Host/parasite interactions between Solenopsis invicta (Hymenoptera: Formicidae) and Thelohania solenopsae (Microsporida: Thelohaniidae)

Publication Year:
2007
Usage 1435
Downloads 891
Abstract Views 544
Repository URL:
http://hdl.handle.net/1969.1/5910
Author(s):
Hale, Michael Walker
Publisher(s):
Texas A&M University
Tags:
Solenopsis invicta; Thelohania solenopsae; fitness
book description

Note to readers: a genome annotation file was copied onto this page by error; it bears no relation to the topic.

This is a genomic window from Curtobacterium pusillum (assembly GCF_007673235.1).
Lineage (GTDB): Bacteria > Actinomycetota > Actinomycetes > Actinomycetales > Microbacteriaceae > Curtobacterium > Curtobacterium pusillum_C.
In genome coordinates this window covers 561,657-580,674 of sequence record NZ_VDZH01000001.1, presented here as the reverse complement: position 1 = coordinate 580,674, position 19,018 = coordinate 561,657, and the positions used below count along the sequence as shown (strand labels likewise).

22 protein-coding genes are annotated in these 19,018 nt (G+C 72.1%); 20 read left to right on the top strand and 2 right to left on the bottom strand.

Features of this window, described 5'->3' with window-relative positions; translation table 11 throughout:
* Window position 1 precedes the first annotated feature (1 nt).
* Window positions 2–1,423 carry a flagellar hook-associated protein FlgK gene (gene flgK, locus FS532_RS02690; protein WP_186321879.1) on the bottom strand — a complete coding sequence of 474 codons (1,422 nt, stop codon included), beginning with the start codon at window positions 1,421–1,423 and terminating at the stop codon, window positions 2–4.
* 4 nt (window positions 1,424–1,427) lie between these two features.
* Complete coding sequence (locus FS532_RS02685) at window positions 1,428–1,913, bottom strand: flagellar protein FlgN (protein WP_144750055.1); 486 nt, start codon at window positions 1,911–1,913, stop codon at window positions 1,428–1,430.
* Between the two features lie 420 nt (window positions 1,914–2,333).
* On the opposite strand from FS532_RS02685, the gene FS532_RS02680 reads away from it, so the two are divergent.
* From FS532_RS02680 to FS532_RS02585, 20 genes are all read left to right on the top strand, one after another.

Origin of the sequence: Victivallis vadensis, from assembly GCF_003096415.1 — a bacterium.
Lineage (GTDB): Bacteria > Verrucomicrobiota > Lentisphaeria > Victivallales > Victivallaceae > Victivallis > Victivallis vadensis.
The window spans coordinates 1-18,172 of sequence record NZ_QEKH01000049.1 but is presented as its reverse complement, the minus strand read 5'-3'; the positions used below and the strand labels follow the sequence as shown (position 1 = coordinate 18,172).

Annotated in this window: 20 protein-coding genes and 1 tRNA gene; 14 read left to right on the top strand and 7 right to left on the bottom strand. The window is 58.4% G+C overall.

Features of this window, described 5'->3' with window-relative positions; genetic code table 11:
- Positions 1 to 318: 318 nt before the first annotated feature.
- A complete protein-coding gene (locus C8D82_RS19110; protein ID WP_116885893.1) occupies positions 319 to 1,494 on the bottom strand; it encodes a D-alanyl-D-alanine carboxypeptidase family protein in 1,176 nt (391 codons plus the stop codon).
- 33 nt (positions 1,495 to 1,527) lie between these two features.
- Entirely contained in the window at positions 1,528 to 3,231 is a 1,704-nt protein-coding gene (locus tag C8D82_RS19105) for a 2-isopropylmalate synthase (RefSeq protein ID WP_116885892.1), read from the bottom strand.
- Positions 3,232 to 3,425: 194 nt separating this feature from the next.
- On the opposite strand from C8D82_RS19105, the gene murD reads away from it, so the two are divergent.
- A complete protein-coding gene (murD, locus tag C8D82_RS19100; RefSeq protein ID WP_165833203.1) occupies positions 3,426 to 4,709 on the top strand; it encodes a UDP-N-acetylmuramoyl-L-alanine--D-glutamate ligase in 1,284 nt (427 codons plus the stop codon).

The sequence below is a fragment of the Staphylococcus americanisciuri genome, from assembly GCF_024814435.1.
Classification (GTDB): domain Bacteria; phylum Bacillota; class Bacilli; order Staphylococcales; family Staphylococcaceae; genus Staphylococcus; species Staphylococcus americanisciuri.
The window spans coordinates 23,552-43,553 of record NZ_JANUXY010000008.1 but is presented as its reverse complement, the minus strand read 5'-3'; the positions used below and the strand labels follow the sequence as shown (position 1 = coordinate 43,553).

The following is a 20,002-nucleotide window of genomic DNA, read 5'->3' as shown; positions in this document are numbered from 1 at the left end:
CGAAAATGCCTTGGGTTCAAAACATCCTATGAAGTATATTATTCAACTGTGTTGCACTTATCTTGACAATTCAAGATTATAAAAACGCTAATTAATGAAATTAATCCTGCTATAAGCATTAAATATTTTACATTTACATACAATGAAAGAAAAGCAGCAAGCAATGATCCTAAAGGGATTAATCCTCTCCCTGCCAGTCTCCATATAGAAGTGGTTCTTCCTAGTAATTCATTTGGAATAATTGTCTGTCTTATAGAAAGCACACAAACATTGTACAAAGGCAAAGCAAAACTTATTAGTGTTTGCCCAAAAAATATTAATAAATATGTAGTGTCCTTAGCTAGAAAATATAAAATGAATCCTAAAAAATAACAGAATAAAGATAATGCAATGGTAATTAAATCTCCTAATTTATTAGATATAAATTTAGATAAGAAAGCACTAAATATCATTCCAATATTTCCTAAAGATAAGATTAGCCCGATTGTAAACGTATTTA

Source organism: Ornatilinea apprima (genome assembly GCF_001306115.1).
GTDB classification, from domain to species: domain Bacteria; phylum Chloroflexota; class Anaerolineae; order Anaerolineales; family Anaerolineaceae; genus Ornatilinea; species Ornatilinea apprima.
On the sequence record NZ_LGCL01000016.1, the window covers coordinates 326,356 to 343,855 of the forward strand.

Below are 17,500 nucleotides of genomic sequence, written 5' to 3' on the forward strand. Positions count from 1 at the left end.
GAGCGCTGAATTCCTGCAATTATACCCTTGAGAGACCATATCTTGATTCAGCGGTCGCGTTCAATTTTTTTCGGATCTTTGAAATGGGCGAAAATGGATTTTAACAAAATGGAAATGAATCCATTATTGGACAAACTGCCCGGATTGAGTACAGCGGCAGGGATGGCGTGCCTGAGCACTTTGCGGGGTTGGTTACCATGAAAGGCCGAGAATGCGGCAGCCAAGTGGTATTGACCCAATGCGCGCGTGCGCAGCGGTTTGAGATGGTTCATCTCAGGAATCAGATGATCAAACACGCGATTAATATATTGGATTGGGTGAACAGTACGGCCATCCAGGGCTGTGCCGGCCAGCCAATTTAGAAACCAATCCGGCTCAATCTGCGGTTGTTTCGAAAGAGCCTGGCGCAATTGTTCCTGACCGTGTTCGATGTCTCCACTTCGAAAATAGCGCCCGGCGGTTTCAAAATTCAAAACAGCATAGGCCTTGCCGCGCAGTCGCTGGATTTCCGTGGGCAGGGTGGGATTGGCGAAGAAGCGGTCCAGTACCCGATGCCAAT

Thelohania solenopsae Knell, Allen and Hazard is a microsporidian pathogen that infects the red imported fire ant Solenopsis invicta Buren. This five part study examined the effects that T. solenopsae has on constructs of colony fitness in field mounds and adoption rates, how T. solenopsae spores are affected by different stable temperatures. This study also examined the effects on T. solenopsae spores due to centrifugation out of the host cell, pH of the solution the spores are kept, and food classes that could be ingested by S. invicta. For the first study, a total of 29 colonies were collected, 16 infected, and 13 uninfected. The study concluded significantly lower brood production in uninfected field colonies when compared to infected field colonies. Additionally, the total number of queens per colony is significantly greater in T. solenopsae infected mounds with 35.4±31.9 queens for infected mounds and 15.5±11.2 queens for uninfected mounds, demonstrating a possible host response to parasite infection. In the study examining stable temperature effects on T. solenopsae spore growth and spore type, a stable temperature of 31°C induced greater production of binucleate free spores in worker S. invicta. There was an overall decrease of T. solenopsae octospores at 16°C, 26°C and 31°C. The studies concerning extraction of T. solenopsae spores, and inclusion in food infusions demonstrated viable spore recovery after centrifugation, verified by using Calcofluor M2R and Sytox Green dual staining. This study demonstrated significant decreases in spore viability over a 10 week period. The study concerning pH demonstrated significant effects of differing pH parameters with the best viable spore recovery at pH 4 and no spore recovery at pH 1 and pH 2. The least viable spore recovery occurred at pH 6 and pH 12 after 24 hours of emersion verified by using Calcofluor M2R and Sytox Green dual staining.